image.png.e920959b3f7baf28d6236a5c6d6657fc.png

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Being a practical and economical fellow I just can't see electric vehicles catching on until the range increases substantially. I do realize that price is no object for those who want to keep up with the guy next door. 

The electric car graph shows that sales have been way behind the projections. I expect that to continue. No matter, it will be interesting to watch the progress of both. I hope they are both very successful. I definitely think that natural gas makes the most sense for larger vehicles. 

Presently small gasoline cars are a more economical choice for most people. 

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25 minutes ago, ronwagn said:

Presently small gasoline cars are a more economical choice for most people. 

^  This.  Important point, often overlooked by idealistic unicorn herders.

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1 hour ago, ronwagn said:

Being a practical and economical fellow I just can't see electric vehicles catching on until the range increases substantially. I do realize that price is no object for those who want to keep up with the guy next door. 

The electric car graph shows that sales have been way behind the projections. I expect that to continue. No matter, it will be interesting to watch the progress of both. I hope they are both very successful. I definitely think that natural gas makes the most sense for larger vehicles. 

Presently small gasoline cars are a more economical choice for most people. 

Please see https://www.investors.com/politics/editorials/gm-electric-cars-mandate/

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There are a lot more gas cars but not near enough to improve air quality. If only they could become mandatory. (I'm still angry from having to walk along a few very busy streets yesterday and get an unwanted fill of exhaust gases.)

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11 hours ago, Marina Schwarz said:

There are a lot more gas cars but not near enough to improve air quality. If only they could become mandatory. (I'm still angry from having to walk along a few very busy streets yesterday and get an unwanted fill of exhaust gases.)

It will reduce your exposure to particulates but you will still get a good lung full of NOX from CNG fuelled cars.

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Natural gas will produce NOX https://en.wikipedia.org/wiki/NOx  but natural gas will be burned as the main fuel to produce electricity for electric cars anyway. As coal use decreases more natural gas will be used worldwide. Of course solar and wind will have a role too, but they are, as of now, much more costly and have their own problems.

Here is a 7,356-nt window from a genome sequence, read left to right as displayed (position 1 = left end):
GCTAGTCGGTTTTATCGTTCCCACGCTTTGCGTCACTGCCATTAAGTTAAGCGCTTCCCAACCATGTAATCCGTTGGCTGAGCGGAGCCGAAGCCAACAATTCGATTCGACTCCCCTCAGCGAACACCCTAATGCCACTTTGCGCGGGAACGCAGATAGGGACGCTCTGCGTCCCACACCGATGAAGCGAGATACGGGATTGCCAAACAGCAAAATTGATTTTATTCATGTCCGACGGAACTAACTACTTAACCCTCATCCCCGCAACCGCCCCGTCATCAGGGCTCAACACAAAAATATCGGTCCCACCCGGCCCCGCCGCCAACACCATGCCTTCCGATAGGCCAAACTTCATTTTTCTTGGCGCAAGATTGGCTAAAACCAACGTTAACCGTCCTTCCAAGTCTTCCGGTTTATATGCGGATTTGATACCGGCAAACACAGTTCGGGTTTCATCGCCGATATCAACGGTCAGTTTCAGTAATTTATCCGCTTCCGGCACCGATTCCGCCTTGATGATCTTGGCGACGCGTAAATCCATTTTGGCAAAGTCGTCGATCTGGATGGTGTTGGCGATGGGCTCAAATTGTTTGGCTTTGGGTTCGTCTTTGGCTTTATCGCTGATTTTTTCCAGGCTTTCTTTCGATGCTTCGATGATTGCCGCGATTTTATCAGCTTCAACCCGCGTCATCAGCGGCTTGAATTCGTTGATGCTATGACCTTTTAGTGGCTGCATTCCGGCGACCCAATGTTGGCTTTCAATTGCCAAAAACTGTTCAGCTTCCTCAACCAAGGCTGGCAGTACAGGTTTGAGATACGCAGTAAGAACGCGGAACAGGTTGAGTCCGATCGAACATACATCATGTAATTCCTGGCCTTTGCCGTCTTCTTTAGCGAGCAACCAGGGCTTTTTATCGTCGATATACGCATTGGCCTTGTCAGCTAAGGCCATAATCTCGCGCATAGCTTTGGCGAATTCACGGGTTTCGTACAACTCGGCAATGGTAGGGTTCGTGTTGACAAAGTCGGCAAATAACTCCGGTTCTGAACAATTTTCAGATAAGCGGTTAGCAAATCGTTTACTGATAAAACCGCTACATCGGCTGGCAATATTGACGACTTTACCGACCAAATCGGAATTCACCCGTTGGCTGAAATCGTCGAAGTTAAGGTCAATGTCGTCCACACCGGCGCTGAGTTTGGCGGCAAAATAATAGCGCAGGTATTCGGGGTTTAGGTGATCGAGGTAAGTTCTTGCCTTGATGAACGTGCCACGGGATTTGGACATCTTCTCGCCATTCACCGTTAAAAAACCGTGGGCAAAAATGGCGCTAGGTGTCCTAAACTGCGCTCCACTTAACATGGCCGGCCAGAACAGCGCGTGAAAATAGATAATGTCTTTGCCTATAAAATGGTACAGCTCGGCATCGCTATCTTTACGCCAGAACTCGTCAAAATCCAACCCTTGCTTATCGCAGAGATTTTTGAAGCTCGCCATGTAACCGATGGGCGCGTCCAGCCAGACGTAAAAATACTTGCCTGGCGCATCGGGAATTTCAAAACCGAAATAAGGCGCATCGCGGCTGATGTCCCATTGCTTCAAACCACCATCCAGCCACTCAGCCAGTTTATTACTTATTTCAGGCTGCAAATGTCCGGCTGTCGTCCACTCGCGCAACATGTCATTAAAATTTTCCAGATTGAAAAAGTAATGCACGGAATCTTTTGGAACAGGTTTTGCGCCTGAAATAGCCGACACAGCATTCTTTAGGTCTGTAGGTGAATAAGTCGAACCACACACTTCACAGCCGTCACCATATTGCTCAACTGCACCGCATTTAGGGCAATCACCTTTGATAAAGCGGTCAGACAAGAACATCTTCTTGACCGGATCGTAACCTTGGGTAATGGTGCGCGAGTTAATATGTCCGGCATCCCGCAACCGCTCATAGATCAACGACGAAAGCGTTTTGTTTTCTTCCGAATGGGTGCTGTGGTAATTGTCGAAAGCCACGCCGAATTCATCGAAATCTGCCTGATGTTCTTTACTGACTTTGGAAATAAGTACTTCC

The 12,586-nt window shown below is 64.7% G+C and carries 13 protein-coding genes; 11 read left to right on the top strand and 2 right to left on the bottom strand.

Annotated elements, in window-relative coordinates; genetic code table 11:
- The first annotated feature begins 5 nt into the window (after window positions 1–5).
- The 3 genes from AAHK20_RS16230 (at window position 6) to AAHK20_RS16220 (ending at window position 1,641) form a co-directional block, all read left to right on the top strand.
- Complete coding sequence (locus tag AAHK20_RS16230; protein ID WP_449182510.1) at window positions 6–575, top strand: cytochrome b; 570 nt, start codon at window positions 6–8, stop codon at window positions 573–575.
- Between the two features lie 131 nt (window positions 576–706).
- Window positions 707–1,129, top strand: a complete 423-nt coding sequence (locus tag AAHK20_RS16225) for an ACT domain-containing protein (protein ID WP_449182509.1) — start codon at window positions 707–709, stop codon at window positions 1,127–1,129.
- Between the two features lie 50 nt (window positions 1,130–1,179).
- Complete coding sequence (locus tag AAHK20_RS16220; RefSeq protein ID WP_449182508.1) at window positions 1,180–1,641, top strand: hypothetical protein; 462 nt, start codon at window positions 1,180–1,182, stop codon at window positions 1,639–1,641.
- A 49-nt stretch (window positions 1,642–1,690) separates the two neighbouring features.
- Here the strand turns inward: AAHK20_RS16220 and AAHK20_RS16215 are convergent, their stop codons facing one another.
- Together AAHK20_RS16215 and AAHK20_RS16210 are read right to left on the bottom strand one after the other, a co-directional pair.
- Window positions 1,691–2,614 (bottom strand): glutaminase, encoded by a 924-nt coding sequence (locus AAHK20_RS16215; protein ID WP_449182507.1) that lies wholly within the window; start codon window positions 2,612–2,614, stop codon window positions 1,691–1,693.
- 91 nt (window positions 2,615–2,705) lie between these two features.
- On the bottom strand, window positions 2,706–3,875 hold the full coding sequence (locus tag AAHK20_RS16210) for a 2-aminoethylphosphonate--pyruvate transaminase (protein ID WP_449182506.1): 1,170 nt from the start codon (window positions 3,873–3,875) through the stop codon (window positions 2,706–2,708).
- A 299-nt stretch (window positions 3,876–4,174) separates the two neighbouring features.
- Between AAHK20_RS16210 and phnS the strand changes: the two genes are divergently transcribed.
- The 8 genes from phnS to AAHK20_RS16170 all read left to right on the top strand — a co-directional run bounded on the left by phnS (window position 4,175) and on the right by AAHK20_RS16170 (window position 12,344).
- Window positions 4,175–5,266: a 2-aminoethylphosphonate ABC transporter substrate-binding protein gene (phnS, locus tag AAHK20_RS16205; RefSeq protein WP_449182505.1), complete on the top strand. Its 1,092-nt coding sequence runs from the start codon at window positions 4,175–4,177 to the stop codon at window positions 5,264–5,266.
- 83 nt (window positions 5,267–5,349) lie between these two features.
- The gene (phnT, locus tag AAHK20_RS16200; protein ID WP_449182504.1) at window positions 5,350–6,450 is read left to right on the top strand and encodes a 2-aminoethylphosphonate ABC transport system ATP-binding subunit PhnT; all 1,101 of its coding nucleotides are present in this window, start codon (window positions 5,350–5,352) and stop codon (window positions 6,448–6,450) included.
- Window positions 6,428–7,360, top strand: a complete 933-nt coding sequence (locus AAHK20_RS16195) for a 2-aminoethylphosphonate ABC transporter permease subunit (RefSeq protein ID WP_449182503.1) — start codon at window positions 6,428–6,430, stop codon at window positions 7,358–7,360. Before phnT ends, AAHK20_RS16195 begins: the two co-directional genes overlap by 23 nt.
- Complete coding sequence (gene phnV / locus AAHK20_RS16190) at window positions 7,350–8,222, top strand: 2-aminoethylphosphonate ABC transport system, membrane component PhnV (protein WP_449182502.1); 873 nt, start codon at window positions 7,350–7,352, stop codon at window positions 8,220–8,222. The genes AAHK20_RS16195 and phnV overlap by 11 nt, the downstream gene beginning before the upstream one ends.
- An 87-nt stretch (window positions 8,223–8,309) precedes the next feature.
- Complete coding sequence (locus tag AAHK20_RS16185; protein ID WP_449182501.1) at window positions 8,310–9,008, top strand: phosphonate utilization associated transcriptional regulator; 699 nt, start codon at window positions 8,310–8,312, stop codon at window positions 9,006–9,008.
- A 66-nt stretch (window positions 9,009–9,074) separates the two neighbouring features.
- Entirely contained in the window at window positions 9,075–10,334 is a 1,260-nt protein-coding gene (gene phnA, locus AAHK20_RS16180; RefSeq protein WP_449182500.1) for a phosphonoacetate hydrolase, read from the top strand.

http://clean-carbonenergy.com/nox-emissions.html 

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1 minute ago, ronwagn said:

Natural gas will produce NOX https://en.wikipedia.org/wiki/NOx  but natural gas will be burned as the main fuel to produce electricity for electric cars anyway. As coal use decreases more natural gas will be used worldwide. Of course solar and wind will have a role too, but they are, as of now, much more costly and have their own problems. 

http://clean-carbonenergy.com/nox-emissions.html 

The difference is the car exhaust is feet away from people breathing  the same air. In contrast a CCGT power station is normally located some distance from population centres. 

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(edited)

I realize that but I am not familiar with what wind patterns and the weight of the various gases do over the short and long term. I know that CNG itself rises quickly versus gasoline or diesel which are liquids. Of course, the temperature of the exhausts affects this too. I lived nearly half of my life in the greater Los Angeles area where the pollutants stack up against the mountains to the East. They recently had a very long term inversion layer that hung over the city. They use all CNG buses in Los Angeles but seem unable to translate that to encourage trucking to make the change. 

Here are the needed maps. https://www.eia.gov/state/maps.php 

To me, it seems that the solar and natural gas plants are mainly urban but that wind is more rural. You be the judge. Los Angeles is today very dense, but nothing like NYC or Asian cities. I prefer to see wind turbines in the flat areas than on beautiful hills and mountains.

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2 hours ago, ronwagn said: